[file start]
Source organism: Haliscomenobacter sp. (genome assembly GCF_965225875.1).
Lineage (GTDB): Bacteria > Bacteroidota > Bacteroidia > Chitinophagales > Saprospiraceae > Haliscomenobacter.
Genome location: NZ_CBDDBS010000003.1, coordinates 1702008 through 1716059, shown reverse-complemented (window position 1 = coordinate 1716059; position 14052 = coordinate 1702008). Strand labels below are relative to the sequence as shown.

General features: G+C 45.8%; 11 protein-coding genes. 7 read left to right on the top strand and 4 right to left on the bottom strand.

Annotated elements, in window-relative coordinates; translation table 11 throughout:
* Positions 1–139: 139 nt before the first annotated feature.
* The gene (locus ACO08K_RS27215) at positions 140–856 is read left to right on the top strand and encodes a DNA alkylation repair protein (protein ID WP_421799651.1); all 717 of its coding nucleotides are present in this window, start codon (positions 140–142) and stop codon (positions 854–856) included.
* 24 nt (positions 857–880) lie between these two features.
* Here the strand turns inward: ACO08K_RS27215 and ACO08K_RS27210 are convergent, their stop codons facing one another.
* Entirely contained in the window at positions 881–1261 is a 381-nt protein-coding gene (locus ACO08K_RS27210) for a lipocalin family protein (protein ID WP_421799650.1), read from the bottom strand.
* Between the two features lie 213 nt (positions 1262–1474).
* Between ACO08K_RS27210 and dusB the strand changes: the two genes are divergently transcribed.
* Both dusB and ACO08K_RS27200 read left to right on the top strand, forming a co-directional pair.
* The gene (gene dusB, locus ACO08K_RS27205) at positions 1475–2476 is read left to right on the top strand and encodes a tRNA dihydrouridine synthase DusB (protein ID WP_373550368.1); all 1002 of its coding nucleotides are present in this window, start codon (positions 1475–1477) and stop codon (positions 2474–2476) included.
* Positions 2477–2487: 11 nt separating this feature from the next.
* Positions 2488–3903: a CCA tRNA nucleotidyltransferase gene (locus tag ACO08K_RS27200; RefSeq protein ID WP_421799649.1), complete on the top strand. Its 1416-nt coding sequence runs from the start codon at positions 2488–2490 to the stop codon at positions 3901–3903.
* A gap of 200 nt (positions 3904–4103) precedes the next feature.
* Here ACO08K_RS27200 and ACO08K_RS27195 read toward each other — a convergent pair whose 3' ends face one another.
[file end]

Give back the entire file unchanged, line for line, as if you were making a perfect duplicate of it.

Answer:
Source organism: Haliscomenobacter sp. (genome assembly GCF_965225875.1).
Lineage (GTDB): Bacteria > Bacteroidota > Bacteroidia > Chitinophagales > Saprospiraceae > Haliscomenobacter.
Genome location: NZ_CBDDBS010000003.1, coordinates 1702008 through 1716059, shown reverse-complemented (window position 1 = coordinate 1716059; position 14052 = coordinate 1702008). Strand labels below are relative to the sequence as shown.

General features: G+C 45.8%; 11 protein-coding genes. 7 read left to right on the top strand and 4 right to left on the bottom strand.

Annotated elements, in window-relative coordinates; translation table 11 throughout:
* Positions 1–139: 139 nt before the first annotated feature.
* The gene (locus ACO08K_RS27215) at positions 140–856 is read left to right on the top strand and encodes a DNA alkylation repair protein (protein ID WP_421799651.1); all 717 of its coding nucleotides are present in this window, start codon (positions 140–142) and stop codon (positions 854–856) included.
* 24 nt (positions 857–880) lie between these two features.
* Here the strand turns inward: ACO08K_RS27215 and ACO08K_RS27210 are convergent, their stop codons facing one another.
* Entirely contained in the window at positions 881–1261 is a 381-nt protein-coding gene (locus ACO08K_RS27210) for a lipocalin family protein (protein ID WP_421799650.1), read from the bottom strand.
* Between the two features lie 213 nt (positions 1262–1474).
* Between ACO08K_RS27210 and dusB the strand changes: the two genes are divergently transcribed.
* Both dusB and ACO08K_RS27200 read left to right on the top strand, forming a co-directional pair.
* The gene (gene dusB, locus ACO08K_RS27205) at positions 1475–2476 is read left to right on the top strand and encodes a tRNA dihydrouridine synthase DusB (protein ID WP_373550368.1); all 1002 of its coding nucleotides are present in this window, start codon (positions 1475–1477) and stop codon (positions 2474–2476) included.
* Positions 2477–2487: 11 nt separating this feature from the next.
* Positions 2488–3903: a CCA tRNA nucleotidyltransferase gene (locus tag ACO08K_RS27200; RefSeq protein ID WP_421799649.1), complete on the top strand. Its 1416-nt coding sequence runs from the start codon at positions 2488–2490 to the stop codon at positions 3901–3903.
* A gap of 200 nt (positions 3904–4103) precedes the next feature.
* Here ACO08K_RS27200 and ACO08K_RS27195 read toward each other — a convergent pair whose 3' ends face one another.